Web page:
U.S. Sheep Industry’s Economic Contributions
The U.S. sheep industry plays an important role in supporting the economic viability and vitality of rural America and beyond. A U.S. Sheep Industry Economic Contribution Analysis was recently conducted on behalf of the American Sheep Industry Association.
The Production sector of the U.S. sheep industry is itself backlinked to the Processing and Manufacturing sector of the industry – supplying slaughter lambs and sheep, wool and fluid milk as inputs for further processed and manufactured outputs (carcasses, case-ready cuts of meat, sheep milk cheese, dog food, leather and shearling products, wool textiles and apparel, military dress uniforms, etc.).
Contributions to the U.S. Economy
Production Sector – The total contribution of the Production Sector of the U.S. sheep industry was estimated at $1.4 billion in total output (sales), supporting:
- 8,492 total jobs.
- $494 million in total labor income.
- $833.2 million in total value-added.
- $151.4 million in total local, state and federal taxes.
Processing and Manufacturing Sector – The total contribution of the Processing and Manufacturing Sector of the U.S. sheep industry was estimated at $3.7 billion in total output (sales), supporting:
- 14,153 jobs.
- $854.3 million in labor income.
- $1.4 billion in value added.
- $273.4 million in local, state and federal taxes.
Total contribution results for the Production and the Processing and Manufacturing sectors of the U.S. sheep industry are not additive due to the linkage structure of the analysis. Analysis based on 2021 data.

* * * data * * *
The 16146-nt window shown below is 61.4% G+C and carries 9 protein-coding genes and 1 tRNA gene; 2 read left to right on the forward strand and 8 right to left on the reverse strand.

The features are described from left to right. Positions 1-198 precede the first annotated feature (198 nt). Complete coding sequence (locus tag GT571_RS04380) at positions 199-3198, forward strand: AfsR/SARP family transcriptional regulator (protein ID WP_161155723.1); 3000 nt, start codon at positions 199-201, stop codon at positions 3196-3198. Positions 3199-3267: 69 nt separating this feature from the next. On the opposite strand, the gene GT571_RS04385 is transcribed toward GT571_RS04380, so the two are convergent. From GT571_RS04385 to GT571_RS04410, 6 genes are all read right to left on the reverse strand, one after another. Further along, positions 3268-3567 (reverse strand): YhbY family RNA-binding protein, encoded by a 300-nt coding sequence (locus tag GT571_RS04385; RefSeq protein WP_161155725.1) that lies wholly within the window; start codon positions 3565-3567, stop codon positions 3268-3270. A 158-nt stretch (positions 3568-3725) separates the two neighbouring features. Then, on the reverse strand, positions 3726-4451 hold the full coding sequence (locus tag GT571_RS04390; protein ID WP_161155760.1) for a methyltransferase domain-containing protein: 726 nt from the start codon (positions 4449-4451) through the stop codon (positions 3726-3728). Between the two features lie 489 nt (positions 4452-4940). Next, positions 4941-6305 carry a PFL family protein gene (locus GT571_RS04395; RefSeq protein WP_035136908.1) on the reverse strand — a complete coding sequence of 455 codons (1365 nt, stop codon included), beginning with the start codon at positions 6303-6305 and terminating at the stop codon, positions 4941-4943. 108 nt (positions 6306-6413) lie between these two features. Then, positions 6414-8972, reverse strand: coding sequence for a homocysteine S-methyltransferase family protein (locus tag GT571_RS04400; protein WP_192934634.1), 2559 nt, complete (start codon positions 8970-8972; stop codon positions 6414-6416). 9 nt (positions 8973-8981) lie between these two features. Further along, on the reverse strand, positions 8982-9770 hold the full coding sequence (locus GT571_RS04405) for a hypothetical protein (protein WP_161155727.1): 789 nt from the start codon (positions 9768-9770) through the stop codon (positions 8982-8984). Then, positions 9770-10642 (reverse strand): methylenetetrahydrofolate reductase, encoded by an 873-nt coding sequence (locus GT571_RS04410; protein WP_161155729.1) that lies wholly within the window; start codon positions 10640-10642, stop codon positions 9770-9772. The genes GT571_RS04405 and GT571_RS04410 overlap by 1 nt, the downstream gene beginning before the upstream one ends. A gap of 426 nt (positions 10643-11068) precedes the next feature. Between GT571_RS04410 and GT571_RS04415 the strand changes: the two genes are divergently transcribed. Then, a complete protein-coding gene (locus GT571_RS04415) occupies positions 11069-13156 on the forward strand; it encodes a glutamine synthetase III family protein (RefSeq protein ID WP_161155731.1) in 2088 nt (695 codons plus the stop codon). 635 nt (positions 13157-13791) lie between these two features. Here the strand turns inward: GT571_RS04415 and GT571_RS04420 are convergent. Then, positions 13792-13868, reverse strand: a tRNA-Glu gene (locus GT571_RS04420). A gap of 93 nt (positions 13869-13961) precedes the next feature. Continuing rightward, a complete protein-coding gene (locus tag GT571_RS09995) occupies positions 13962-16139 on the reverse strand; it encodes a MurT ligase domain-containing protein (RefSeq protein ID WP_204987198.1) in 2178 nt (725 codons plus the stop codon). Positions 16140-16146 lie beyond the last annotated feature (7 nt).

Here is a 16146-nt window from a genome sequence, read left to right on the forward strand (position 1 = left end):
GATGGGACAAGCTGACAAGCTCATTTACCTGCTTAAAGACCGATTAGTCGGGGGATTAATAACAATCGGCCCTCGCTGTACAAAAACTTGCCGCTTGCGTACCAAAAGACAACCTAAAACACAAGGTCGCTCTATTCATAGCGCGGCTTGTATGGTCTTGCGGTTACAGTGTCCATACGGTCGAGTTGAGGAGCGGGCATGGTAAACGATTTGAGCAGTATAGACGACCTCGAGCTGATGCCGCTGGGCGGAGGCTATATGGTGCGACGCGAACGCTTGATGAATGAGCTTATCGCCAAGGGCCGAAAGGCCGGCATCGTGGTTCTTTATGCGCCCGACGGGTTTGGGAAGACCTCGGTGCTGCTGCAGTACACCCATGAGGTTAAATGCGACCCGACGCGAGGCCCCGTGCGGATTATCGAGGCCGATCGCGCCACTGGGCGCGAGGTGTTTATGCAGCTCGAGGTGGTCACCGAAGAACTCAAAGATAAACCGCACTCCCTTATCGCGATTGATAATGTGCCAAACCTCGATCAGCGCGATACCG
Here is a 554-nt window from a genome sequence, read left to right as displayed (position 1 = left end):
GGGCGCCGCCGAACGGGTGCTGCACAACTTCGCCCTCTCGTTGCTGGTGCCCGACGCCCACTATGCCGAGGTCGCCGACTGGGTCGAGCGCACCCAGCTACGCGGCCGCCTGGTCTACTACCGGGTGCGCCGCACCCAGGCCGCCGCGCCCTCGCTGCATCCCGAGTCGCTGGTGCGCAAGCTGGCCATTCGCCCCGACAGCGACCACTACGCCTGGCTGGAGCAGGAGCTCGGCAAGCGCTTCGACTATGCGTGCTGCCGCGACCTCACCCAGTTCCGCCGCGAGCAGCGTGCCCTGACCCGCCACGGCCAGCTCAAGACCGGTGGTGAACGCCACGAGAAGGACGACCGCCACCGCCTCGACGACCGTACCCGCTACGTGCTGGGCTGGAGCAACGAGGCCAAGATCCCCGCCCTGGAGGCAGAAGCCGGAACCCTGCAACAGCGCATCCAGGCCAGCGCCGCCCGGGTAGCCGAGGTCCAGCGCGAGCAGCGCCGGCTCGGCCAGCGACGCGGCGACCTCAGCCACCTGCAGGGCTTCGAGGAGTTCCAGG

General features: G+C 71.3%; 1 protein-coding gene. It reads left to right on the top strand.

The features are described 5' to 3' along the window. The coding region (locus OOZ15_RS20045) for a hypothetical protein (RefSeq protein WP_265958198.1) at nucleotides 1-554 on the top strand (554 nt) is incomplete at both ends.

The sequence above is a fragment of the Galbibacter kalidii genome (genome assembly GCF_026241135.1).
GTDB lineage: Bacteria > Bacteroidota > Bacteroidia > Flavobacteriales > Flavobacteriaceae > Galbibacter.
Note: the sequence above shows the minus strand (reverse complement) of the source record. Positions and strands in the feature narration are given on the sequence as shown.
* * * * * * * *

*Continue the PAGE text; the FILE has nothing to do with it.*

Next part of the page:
Click Here for more information.
Source: U.S. Sheep Industry Economic Contribution Analysis. Knob Economics. November 2023.
Former President Frischknecht Passes Away
Former American Sheep Industry Association President Paul Randy Frischknecht, 76, was relieved of his physical suffering from cancer in the early morning hours of Feb. 2, 2024, at his home, surrounded by his family.
Affectionately known as “Dinger,” he was born in Gunnison, Utah, on Nov. 8, 1947, to Kay and Jean Frischknecht of Manti, Utah. Paul grew up with a passion for sheep, cattle, ranching, hard work and mischief along with his brothers and sisters. He was the third of nine children.
Paul graduated from Manti High School in 1966, where he played basketball. His Templar team won the state championship his senior year. He served a mission for The Church of Jesus Christ of Latter-day Saints in Rochester, N.Y. He married Rebecca Mortensen from Ephraim, Utah, in 1972. Together they had four children: Kamie F. (Greg) Brown, Preston (Holly) Frischknecht, Julie F. (Trace) Larsen and Rachelle Frischknecht. They later divorced.
Paul graduated from Snow College and obtained a bachelor’s degree in political science at Utah State University. He graduated with a Juris Doctorate Degree from the University of Utah Law School in 1975. He returned to Manti and pursued his legal career. He served as Sanpete County Prosecutor, Sanpete County Public Defender, and city attorney for Manti and other local towns during his legal career.
He married Marla Mickelsen Hansen from Redmond, Utah, in 1998, and with that marriage came four stepchildren: Kimberly (Mark) Christenson, Marty (Keriann) Hansen, Brandon (Tressa) Hansen and Kade (Maghan) Hansen.
Paul was proud of his involvement with the Governor’s Agriculture Advisory Board, Utah State Board of Big Game Control, National Animal Damage Control Advisory Committee, and Bureau of Land Management District Advisory Board. He served as president of the Utah Wool Growers Association, the American Sheep Industry Association, and the National Public Lands Council, as well as many other local and national positions. He also shared ownership of Iowa Lamb Corporation.